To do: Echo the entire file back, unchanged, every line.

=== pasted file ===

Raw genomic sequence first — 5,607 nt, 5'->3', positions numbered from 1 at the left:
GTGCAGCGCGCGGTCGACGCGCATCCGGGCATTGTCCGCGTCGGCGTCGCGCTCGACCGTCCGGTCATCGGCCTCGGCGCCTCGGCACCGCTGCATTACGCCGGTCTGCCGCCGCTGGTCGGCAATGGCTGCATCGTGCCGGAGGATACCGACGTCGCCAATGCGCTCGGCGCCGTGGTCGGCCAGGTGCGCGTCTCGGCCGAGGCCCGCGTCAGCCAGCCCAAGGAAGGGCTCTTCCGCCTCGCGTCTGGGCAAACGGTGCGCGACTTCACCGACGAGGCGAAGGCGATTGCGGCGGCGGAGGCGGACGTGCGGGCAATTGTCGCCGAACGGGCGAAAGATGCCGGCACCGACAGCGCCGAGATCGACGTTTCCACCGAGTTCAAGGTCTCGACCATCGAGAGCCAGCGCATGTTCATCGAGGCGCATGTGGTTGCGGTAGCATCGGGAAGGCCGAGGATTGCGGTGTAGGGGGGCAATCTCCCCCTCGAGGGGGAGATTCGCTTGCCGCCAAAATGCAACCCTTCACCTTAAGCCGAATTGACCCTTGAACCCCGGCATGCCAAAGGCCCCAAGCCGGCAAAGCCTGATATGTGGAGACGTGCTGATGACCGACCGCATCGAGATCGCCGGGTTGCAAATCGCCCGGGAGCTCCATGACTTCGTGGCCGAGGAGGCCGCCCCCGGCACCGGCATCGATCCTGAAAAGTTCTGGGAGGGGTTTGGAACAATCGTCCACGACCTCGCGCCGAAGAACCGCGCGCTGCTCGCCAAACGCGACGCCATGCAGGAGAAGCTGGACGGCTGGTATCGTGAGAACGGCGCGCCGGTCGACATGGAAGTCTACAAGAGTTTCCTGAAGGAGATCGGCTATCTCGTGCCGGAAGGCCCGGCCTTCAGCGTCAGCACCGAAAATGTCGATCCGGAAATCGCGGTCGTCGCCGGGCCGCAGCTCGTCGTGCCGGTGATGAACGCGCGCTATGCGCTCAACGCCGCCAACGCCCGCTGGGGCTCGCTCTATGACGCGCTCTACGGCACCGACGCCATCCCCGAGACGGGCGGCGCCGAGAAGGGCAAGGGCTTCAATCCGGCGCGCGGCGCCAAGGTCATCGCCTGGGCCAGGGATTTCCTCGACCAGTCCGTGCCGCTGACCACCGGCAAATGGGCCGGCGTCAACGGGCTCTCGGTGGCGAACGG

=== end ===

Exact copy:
Raw genomic sequence first — 5,607 nt, 5'->3', positions numbered from 1 at the left:
GTGCAGCGCGCGGTCGACGCGCATCCGGGCATTGTCCGCGTCGGCGTCGCGCTCGACCGTCCGGTCATCGGCCTCGGCGCCTCGGCACCGCTGCATTACGCCGGTCTGCCGCCGCTGGTCGGCAATGGCTGCATCGTGCCGGAGGATACCGACGTCGCCAATGCGCTCGGCGCCGTGGTCGGCCAGGTGCGCGTCTCGGCCGAGGCCCGCGTCAGCCAGCCCAAGGAAGGGCTCTTCCGCCTCGCGTCTGGGCAAACGGTGCGCGACTTCACCGACGAGGCGAAGGCGATTGCGGCGGCGGAGGCGGACGTGCGGGCAATTGTCGCCGAACGGGCGAAAGATGCCGGCACCGACAGCGCCGAGATCGACGTTTCCACCGAGTTCAAGGTCTCGACCATCGAGAGCCAGCGCATGTTCATCGAGGCGCATGTGGTTGCGGTAGCATCGGGAAGGCCGAGGATTGCGGTGTAGGGGGGCAATCTCCCCCTCGAGGGGGAGATTCGCTTGCCGCCAAAATGCAACCCTTCACCTTAAGCCGAATTGACCCTTGAACCCCGGCATGCCAAAGGCCCCAAGCCGGCAAAGCCTGATATGTGGAGACGTGCTGATGACCGACCGCATCGAGATCGCCGGGTTGCAAATCGCCCGGGAGCTCCATGACTTCGTGGCCGAGGAGGCCGCCCCCGGCACCGGCATCGATCCTGAAAAGTTCTGGGAGGGGTTTGGAACAATCGTCCACGACCTCGCGCCGAAGAACCGCGCGCTGCTCGCCAAACGCGACGCCATGCAGGAGAAGCTGGACGGCTGGTATCGTGAGAACGGCGCGCCGGTCGACATGGAAGTCTACAAGAGTTTCCTGAAGGAGATCGGCTATCTCGTGCCGGAAGGCCCGGCCTTCAGCGTCAGCACCGAAAATGTCGATCCGGAAATCGCGGTCGTCGCCGGGCCGCAGCTCGTCGTGCCGGTGATGAACGCGCGCTATGCGCTCAACGCCGCCAACGCCCGCTGGGGCTCGCTCTATGACGCGCTCTACGGCACCGACGCCATCCCCGAGACGGGCGGCGCCGAGAAGGGCAAGGGCTTCAATCCGGCGCGCGGCGCCAAGGTCATCGCCTGGGCCAGGGATTTCCTCGACCAGTCCGTGCCGCTGACCACCGGCAAATGGGCCGGCGTCAACGGGCTCTCGGTGGCGAACGG